- Be aware that in Japan, “internship” can mean short work experiences of say a week or less
- Long-term internships are available if you know where to look
- Benefits include growing your networking, getting to “know” how it is to work in Japan and sometimes pay too
- If you are planning to do so it is recommended to start early
- Resources to find internships stated at the bottom
Written by: Austin Zeng
Internships in Japan
Unlike in many other countries, Japan does not have a strong culture of students doing internships. That being said though, as a foreign student studying in Japan, internships can help you not just for your career but also as a cultural experience in itself.
The first thing though is to be aware when Japanese talk about “internships”. In the typical Japanese shukatsu (job-search) schedule internships often refer to week-long work experiences often limited to 3rd year undergraduates / 1st year masters students where a student has a work experience in a Japanese company for less than a week. Understanding this is key to not getting confused when talking to Japanese about internships.
There are a growing number of long-term internships around in Japan though – and many of them are looking for foreign students. This is especially true if you have a skill such as programming, or are fluent in English as well as Japanese.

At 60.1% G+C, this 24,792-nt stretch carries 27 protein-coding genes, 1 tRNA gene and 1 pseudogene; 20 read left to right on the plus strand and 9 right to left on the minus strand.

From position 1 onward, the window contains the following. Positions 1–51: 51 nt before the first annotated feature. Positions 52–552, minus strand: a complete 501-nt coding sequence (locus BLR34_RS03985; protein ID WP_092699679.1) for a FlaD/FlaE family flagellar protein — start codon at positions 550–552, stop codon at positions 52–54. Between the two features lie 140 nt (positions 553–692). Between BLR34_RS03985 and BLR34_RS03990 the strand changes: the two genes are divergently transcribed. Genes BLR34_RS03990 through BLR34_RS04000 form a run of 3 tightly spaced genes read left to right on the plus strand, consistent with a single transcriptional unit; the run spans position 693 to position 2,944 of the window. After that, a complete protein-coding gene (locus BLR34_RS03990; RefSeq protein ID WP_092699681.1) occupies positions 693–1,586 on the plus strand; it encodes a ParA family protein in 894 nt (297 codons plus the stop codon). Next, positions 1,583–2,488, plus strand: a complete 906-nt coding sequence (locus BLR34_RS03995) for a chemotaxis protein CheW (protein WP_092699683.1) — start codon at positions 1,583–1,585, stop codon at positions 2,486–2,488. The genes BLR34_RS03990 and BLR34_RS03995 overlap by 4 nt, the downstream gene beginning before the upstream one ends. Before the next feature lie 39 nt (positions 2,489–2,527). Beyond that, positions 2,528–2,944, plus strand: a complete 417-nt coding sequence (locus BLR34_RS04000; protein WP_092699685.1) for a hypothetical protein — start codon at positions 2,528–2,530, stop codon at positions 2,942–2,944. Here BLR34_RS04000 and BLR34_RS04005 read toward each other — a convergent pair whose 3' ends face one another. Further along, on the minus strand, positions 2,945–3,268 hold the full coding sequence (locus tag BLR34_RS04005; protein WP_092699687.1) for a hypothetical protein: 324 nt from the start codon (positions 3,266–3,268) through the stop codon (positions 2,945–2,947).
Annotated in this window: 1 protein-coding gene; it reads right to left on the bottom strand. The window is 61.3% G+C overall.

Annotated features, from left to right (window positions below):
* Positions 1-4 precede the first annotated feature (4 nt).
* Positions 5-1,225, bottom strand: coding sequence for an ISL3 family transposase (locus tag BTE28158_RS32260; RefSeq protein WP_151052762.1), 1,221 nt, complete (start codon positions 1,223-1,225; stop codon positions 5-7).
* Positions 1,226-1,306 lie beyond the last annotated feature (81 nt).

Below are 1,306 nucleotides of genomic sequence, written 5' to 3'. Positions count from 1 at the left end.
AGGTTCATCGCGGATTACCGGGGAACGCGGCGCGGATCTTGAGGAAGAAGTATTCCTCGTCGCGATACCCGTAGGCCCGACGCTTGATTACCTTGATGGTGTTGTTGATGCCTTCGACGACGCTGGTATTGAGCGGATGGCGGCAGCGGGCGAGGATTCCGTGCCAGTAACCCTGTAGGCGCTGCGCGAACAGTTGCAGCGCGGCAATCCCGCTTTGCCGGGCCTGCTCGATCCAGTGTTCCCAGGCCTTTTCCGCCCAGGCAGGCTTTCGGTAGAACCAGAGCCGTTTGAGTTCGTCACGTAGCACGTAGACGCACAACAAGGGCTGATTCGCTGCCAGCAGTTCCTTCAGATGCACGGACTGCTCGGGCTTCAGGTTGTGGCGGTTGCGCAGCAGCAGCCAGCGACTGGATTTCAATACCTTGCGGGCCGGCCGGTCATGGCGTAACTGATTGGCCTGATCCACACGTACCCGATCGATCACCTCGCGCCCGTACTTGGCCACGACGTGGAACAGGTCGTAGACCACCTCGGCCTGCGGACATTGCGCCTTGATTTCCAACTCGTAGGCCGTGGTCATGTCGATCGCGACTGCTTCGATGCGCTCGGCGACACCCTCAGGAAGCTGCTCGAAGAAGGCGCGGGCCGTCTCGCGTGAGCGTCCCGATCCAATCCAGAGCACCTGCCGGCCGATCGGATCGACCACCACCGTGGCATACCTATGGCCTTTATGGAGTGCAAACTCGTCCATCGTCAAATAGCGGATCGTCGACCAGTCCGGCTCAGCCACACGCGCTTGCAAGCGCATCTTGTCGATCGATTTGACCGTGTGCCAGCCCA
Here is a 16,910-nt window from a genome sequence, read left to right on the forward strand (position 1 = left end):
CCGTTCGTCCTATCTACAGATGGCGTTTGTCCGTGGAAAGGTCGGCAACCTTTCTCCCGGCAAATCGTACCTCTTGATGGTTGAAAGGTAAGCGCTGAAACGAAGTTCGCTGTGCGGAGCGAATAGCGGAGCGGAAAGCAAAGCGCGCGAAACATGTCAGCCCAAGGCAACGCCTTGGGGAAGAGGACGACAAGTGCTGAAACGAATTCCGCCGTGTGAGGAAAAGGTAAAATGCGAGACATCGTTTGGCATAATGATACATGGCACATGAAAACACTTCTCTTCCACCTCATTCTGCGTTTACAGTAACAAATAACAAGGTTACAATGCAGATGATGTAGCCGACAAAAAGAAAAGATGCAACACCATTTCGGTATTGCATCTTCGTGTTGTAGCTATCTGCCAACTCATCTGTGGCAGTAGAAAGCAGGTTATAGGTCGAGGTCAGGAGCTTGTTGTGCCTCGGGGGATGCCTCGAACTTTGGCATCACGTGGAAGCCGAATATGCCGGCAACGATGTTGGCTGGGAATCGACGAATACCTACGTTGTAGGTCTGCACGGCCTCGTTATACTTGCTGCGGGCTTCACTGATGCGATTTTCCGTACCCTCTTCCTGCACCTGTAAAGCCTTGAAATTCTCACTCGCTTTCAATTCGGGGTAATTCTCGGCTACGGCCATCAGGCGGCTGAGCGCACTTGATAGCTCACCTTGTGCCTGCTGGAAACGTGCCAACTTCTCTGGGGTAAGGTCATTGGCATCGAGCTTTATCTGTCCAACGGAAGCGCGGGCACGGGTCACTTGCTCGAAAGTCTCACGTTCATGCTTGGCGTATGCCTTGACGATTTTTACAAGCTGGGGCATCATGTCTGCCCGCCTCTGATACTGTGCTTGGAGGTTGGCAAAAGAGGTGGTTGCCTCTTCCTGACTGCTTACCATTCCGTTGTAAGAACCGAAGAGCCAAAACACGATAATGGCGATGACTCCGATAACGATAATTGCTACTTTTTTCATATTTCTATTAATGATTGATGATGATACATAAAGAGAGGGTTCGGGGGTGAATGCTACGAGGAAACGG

Benefits of doing an internship
Aside from being able to know more about Japan by working, internships also allow you to expand your network. If you are lucky you may be able to find your post-graduation workplace and shortcut the whole shukatsu process too. Many internships are also paid – but if you do a paid internship be aware that you probably need a work permit (refer to the part-time work article for more information).
Here are some resources which you can use to find yourself an internship
・Wantedly is a good platform to find yourself an internship in Japan and many firms on it are looking for international interns. Other platforms include:
・Personal connections are very important – ask senpais at school and maybe through MSA about whether they know any good opportunities.
(Image taken from flickr.com (2017/10/10))
These guide articles are meant to be advice based on the experience of current and previous scholars. Given how situations may change depending on the school, region or year etc., we urge any scholars to approach the relevant authorities in your school if you have any doubts or concerns.